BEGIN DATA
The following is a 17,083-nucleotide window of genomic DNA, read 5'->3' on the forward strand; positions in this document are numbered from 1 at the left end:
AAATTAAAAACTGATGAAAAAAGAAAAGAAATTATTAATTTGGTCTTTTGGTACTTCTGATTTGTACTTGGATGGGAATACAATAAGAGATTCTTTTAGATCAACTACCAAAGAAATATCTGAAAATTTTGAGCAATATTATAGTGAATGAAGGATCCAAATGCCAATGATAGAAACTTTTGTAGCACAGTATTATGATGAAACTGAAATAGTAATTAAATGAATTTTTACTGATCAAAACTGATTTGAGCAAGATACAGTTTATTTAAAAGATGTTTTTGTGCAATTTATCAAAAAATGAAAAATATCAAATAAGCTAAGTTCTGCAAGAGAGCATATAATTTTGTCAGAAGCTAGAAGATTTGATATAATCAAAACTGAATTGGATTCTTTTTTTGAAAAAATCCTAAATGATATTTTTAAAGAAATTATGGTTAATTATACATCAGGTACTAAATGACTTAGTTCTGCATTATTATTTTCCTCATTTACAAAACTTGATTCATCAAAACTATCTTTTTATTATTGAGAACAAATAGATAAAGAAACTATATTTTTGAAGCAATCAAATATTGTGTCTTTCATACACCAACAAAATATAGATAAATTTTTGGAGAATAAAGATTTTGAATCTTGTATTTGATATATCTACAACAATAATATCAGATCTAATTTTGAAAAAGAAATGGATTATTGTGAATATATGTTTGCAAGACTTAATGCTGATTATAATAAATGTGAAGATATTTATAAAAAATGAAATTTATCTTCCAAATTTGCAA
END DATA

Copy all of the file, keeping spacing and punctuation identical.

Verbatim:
The following is a 17,083-nucleotide window of genomic DNA, read 5'->3' on the forward strand; positions in this document are numbered from 1 at the left end:
AAATTAAAAACTGATGAAAAAAGAAAAGAAATTATTAATTTGGTCTTTTGGTACTTCTGATTTGTACTTGGATGGGAATACAATAAGAGATTCTTTTAGATCAACTACCAAAGAAATATCTGAAAATTTTGAGCAATATTATAGTGAATGAAGGATCCAAATGCCAATGATAGAAACTTTTGTAGCACAGTATTATGATGAAACTGAAATAGTAATTAAATGAATTTTTACTGATCAAAACTGATTTGAGCAAGATACAGTTTATTTAAAAGATGTTTTTGTGCAATTTATCAAAAAATGAAAAATATCAAATAAGCTAAGTTCTGCAAGAGAGCATATAATTTTGTCAGAAGCTAGAAGATTTGATATAATCAAAACTGAATTGGATTCTTTTTTTGAAAAAATCCTAAATGATATTTTTAAAGAAATTATGGTTAATTATACATCAGGTACTAAATGACTTAGTTCTGCATTATTATTTTCCTCATTTACAAAACTTGATTCATCAAAACTATCTTTTTATTATTGAGAACAAATAGATAAAGAAACTATATTTTTGAAGCAATCAAATATTGTGTCTTTCATACACCAACAAAATATAGATAAATTTTTGGAGAATAAAGATTTTGAATCTTGTATTTGATATATCTACAACAATAATATCAGATCTAATTTTGAAAAAGAAATGGATTATTGTGAATATATGTTTGCAAGACTTAATGCTGATTATAATAAATGTGAAGATATTTATAAAAAATGAAATTTATCTTCCAAATTTGCAA